I’m really looking forward to taking Haydn’s London Ladies to the English Haydn Festival later this year. I’m especially looking forward to performing the music in the show for the first time with fortepiano, on which it would all originally have been played. In Haydn’s London Ladies I detail the relationships that Haydn developed with four women in particular. They are the poetess Anne Hunter, the pianist Therese Jansen, the soprano and composer Harriet Abrams and, most importantly at a romantic level, the beautiful widow and music-lover Rebecca Schroeter.
There are two other fascinating women whom I have had to leave out of my narrative because they are not part of Haydn’s ‘London story’, but who were also important to him, both personally and historically.
The first of these is Lady Emma Hamilton, famous society beauty, muse of the painter George Romney and mistress of Lord Nelson. Haydn met her in Vienna in 1800 when she was travelling with her husband Sir William (Ambassador to Naples) and Nelson, trying to get back from Sicily to London without bumping into any of Napoleon’s troops. They attended a performance of Haydn’s Missa In Angustiis(which Haydn later re-christened the Nelson Mass on hearing the news of the Admiral’s death at the Battle of Trafalgar) and stayed for a few days at Eisenstadt. Emma, in particular, was crazy about music and wanted to spend time with Haydn. In one of a series of concerts during their stay, Emma sang an aria from Haydn’s cantata Arianna auf Naxos, accompanied by the composer, and he presented her with manuscripts of two of his songs. Despite showing signs of her age, Emma was still one of the great beauties of Europe and no doubt Haydn would have enjoyed her company for this as well as her considerable musicianship.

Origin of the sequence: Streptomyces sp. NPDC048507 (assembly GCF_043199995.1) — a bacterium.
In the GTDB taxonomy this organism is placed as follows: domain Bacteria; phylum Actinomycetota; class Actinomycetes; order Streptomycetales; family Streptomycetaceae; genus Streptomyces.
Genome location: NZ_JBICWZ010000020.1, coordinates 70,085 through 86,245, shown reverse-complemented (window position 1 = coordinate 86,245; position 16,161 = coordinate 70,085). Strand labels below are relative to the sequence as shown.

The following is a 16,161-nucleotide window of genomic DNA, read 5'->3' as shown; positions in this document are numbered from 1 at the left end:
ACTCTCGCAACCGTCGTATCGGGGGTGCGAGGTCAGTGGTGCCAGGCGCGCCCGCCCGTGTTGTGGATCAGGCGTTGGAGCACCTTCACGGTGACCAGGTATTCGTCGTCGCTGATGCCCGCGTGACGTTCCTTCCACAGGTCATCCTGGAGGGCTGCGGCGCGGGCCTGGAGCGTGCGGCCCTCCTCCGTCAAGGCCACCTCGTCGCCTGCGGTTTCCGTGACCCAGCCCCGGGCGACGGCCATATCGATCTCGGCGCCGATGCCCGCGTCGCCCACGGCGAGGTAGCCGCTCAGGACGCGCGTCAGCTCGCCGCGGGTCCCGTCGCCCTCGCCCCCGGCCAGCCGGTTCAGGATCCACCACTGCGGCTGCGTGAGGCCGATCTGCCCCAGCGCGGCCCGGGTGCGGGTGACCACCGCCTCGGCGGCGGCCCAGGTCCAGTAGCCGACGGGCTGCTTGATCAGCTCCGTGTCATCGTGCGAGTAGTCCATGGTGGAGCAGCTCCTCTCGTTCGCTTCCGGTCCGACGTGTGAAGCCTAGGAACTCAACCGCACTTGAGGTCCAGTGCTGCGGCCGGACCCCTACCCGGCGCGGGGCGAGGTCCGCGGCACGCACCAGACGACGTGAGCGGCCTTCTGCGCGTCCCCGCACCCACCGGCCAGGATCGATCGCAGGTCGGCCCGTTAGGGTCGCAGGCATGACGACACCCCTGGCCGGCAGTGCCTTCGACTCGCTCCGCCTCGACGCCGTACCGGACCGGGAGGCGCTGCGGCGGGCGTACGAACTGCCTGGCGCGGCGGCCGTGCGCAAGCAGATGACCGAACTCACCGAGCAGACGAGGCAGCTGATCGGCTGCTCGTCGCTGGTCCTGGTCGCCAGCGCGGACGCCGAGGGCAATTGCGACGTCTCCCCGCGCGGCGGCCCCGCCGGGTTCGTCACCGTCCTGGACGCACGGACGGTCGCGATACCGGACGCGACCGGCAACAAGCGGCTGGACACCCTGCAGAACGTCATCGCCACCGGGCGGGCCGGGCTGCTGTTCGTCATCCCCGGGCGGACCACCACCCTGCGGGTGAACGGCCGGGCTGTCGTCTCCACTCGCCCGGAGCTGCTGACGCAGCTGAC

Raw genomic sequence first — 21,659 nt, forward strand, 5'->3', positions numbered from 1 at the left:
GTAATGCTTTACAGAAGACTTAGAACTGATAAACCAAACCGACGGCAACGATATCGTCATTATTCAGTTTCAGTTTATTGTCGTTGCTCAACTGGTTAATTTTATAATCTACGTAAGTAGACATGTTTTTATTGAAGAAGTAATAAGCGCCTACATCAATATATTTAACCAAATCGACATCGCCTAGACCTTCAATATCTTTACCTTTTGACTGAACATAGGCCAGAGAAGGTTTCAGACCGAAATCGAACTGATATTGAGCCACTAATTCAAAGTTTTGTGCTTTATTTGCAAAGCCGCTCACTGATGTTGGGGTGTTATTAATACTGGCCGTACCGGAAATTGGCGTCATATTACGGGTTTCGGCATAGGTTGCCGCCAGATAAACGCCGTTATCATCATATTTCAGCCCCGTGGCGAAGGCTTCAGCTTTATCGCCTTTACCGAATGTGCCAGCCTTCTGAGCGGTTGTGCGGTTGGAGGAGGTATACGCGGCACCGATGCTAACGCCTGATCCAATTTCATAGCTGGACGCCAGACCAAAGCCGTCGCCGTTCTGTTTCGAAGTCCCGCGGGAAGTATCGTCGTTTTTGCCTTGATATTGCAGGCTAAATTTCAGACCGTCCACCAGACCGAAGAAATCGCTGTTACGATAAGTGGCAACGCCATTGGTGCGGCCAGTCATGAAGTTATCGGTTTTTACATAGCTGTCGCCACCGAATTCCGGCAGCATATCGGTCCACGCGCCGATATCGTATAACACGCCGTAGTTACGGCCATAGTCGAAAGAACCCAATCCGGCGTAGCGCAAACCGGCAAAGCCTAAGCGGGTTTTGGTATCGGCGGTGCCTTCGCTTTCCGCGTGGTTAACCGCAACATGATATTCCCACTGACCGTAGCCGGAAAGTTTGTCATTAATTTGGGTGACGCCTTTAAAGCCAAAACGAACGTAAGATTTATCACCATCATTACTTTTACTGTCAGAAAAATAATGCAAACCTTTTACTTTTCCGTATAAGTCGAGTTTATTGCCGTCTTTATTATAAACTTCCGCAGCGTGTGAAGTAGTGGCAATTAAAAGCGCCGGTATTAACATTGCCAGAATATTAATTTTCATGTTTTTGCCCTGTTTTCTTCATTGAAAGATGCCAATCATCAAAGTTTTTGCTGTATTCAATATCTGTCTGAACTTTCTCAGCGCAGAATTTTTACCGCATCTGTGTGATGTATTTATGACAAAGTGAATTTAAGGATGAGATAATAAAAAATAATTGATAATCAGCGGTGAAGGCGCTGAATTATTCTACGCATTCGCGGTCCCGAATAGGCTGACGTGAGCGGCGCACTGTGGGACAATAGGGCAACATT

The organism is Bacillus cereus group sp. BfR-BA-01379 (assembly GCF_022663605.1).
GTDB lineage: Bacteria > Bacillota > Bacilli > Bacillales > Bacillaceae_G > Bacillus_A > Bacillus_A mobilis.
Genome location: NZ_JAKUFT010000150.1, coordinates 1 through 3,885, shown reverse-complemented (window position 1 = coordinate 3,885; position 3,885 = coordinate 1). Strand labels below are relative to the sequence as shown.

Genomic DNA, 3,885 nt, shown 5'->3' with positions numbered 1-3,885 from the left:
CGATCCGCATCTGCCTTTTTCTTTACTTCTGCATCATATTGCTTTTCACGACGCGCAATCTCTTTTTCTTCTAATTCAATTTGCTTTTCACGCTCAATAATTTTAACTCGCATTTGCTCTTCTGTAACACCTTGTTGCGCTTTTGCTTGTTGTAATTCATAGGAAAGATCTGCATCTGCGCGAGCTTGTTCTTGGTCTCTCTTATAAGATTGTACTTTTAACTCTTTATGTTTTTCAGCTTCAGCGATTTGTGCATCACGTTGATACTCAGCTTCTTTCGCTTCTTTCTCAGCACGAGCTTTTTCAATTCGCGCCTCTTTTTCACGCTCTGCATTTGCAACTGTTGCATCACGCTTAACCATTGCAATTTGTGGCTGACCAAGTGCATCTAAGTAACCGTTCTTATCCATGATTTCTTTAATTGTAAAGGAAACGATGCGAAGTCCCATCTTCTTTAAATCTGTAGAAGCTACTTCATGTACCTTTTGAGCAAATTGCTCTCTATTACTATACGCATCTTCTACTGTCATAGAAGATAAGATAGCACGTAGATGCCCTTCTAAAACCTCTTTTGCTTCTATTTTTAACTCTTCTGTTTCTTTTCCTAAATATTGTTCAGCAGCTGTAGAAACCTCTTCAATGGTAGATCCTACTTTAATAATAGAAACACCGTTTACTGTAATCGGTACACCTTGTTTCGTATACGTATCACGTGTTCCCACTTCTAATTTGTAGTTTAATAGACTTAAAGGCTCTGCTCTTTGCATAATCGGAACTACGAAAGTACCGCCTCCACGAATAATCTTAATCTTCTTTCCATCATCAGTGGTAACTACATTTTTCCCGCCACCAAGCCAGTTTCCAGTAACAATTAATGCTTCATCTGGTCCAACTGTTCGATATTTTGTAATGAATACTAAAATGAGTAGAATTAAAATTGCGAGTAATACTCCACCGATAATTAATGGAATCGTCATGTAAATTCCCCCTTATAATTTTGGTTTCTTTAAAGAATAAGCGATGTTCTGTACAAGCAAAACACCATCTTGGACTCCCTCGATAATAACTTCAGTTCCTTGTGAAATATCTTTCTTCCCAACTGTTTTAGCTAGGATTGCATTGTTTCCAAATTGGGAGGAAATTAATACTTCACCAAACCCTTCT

The other important lady in Haydn’s life remained in Vienna but corresponded with him regularly. She was Maria Anna von Genzinger, wife of Prince Esterhazy’s physician, daughter of the minor aristocracy on her mother’s side and a keen amateur musician. She arranged movements of Haydn’s symphonies for the piano, and held soirées for the musical elite of Vienna, at which Haydn was an honoured guest. Their correspondence is important as a demonstration of Haydn’s capacity for deep feeling (frustratingly, of the letters he exchanged with Rebecca Schroeter we now have only her side of the correspondence) and some commentators consider that Haydn was in love with Maria Anna. He may have been at some point, but he also understood the realities of their relative social positions, and there is no evidence of him attempting to form any actual romantic attachment. Maria Anna died at the early age of 38 while Haydn was in London, and the great Haydn scholar HC Robbins Landon proposed that his F Minor Variationsmay have been written in response to this news. Haydn had already dedicated his Piano Sonata in E flat Hob.VXI/49 to Maria Anna and written to her, “I recommend [the second movement] especially to your attention for it contains many things which I shall analyse for your Grace when the time comes; it is rather difficult but full of feeling”.
This post first appeared in mccaldinarts.wordpress.com